This weekend I showed my wife a 110-year-old Barling, a pipe in pristine condition, one dressed in a few lovely silver adornments, which is something I like in a pipe right now. The pipe didn't belong to me, and to the best of my appraisal it appeared unsmoked. "If that were mine, I'd smoke the hell out of it!" I shouted at my wife. I didn't mean to shout. I was excited. But she was horrified at the idea of that pipe being smoked. She told me I should, effectively, become part of the stewardship of its virginity for the rest of my life, that I should adopt it, safeguarding it for a future generation beyond my reckoning. Her condemnation was quick to start, delivered swiftly, and ferocious. I'm so proud of her.
In attempts by many pipe smokers to explain our hobby to outsiders, pipes have been compared to art collections, and collecting pipes and treating them with care (ie. handling them correctly) is not unlike acquiring art, because they're created by absolute masters of the craft. I think, however, they're rather unalike. As engaging as it may be, art appreciation is a passive pursuit. Art enjoyment is spectatorship. We look at art, or listen to or watch or read it, and we may be deeply affected by it, but we don't do anything. We have no active part in the performance.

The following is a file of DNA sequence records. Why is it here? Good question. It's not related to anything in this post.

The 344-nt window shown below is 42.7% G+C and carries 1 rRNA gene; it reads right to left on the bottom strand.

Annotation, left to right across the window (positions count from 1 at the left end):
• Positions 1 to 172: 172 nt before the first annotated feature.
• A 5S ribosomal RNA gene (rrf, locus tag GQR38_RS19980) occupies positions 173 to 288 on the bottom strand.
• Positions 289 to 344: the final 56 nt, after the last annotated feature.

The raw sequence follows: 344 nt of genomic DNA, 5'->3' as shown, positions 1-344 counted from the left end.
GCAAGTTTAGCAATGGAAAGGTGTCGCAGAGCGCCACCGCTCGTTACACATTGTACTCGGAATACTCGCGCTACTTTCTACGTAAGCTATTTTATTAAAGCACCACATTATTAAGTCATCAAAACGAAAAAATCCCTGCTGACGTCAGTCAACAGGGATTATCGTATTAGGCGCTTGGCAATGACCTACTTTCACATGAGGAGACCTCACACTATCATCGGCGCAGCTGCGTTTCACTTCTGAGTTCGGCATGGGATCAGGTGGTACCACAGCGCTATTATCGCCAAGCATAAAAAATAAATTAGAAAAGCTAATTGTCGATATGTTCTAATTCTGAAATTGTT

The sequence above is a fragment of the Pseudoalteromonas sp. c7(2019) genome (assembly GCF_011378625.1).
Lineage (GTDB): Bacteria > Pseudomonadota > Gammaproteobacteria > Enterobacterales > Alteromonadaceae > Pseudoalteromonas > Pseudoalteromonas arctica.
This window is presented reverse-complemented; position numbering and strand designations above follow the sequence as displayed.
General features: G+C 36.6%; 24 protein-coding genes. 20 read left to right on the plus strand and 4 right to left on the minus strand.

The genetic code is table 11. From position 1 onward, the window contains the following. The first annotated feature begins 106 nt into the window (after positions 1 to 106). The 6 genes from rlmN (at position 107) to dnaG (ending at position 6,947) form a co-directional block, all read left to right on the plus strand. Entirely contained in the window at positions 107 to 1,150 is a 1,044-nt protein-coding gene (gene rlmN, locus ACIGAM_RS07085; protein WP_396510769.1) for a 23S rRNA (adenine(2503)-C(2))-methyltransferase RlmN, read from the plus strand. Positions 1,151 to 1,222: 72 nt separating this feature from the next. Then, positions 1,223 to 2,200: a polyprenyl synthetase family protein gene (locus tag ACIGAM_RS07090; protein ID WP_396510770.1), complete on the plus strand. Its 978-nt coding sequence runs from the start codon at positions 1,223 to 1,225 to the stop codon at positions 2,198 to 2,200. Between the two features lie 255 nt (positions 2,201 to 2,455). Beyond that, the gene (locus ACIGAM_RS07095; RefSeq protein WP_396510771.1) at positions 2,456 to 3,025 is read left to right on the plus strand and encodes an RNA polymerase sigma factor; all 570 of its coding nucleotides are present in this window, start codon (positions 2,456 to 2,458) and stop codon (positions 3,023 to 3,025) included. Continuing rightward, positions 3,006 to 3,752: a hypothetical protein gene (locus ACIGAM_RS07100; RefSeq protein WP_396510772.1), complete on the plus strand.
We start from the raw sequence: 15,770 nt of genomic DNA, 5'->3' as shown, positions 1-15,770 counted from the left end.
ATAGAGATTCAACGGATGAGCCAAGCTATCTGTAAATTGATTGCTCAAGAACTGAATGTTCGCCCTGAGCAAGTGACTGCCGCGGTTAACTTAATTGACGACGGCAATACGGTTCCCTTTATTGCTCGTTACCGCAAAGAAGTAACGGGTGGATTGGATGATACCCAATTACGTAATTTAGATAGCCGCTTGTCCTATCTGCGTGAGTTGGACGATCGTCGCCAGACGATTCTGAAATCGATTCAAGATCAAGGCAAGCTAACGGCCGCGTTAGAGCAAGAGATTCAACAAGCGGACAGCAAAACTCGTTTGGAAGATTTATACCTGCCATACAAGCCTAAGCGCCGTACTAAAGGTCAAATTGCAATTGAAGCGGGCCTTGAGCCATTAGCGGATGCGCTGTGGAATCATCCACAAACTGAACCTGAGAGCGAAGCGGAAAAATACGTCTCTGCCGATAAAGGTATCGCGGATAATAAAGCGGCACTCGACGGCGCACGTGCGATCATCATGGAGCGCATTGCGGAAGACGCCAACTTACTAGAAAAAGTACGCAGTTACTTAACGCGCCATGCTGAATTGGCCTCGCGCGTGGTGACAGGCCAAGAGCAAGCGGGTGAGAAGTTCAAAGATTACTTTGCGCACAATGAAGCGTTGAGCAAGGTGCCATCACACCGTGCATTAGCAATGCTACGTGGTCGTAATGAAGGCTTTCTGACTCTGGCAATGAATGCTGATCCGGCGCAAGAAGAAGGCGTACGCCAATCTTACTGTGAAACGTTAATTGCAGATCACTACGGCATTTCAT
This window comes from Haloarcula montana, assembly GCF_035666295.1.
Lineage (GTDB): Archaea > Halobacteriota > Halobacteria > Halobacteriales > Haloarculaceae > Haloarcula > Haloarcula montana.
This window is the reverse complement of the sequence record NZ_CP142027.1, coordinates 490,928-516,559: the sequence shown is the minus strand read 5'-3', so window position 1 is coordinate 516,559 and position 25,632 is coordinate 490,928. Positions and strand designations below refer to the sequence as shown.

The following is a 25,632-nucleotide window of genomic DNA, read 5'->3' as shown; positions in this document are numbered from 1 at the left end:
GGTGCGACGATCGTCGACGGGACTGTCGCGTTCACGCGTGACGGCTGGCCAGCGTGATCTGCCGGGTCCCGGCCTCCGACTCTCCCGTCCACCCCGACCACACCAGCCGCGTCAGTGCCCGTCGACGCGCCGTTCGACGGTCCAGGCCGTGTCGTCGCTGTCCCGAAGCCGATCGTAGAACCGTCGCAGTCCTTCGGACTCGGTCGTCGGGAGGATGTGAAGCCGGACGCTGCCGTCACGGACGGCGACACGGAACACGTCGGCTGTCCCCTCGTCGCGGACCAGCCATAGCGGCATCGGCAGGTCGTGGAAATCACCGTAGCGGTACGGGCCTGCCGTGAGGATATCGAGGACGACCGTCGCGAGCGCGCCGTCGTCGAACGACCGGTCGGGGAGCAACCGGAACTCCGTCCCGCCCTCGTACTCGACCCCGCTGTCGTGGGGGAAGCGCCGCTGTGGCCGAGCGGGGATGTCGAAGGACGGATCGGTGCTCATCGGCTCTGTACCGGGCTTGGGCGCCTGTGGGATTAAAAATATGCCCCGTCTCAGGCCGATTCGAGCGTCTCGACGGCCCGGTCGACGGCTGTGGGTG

Likewise, I've heard pipes described as utilitarian objects. Which they are. Like toothbrushes, and coffee cups, pipes are functional items that provide a very real, practical use: the business of smoking pipe tobacco. But equally simple objects of utility don't require anything of us; we need no practical or theoretical expertise to use a chair or a spoon in order to make proper use of them. When these objects are intelligently made, we need no training or experience to operate them. The blunt, pragmatic notion that a pipe exists only to burn tobacco, completely overlooks the entire dimension of pipe smoking itself as an artform, or at least the final fundamental and essential element of that art's culmination.
Art enjoyment is spectatorship. We look at art, or listen to or watch or read it, and we may be deeply affected by it, but we don't do anything. We have no active part in the performance.
Because pipe smoking, properly informed by refined technique and applied experience, is and of itself an artform, I tend to think of a pipe as an instrument that makes art, like a musical instrument, and not a "piece" of art (though it certainly can be; just ask Antonio Stradivari or Roman Totenberg), nor is it a functioning item that also happens to be art. Smoking the thing is the art, and the pipe is the instrument of that art making. A pipe can be a useful thing, as a tool, as an instrument, and it can be a work of art produced by a master craftsman, but a pipe is first, and always, an instrument at the crux of the smoking artform.
So, if that were my pipe, yes, I would smoke it like I smoke all my pipes. I fully understand maintaining something beautiful and old. Besides, what if it smoked terribly? What if it lost my interest? But the ultimate satisfaction to be derived from a pipe isn't in its possession; it's in its use.
I explained much of this to my wife. She stood down, reflected. I may have got through to her. On the other hand, she's always wanted an antique Steinway piano, and I fear I have handed her a new argument in favor of the purchase. I can't read her mind, but I can see thoughts darting through her head, and they're Steinway-colored thoughts. If the time comes, I think I may relent and accept her argument. She should never play that piano.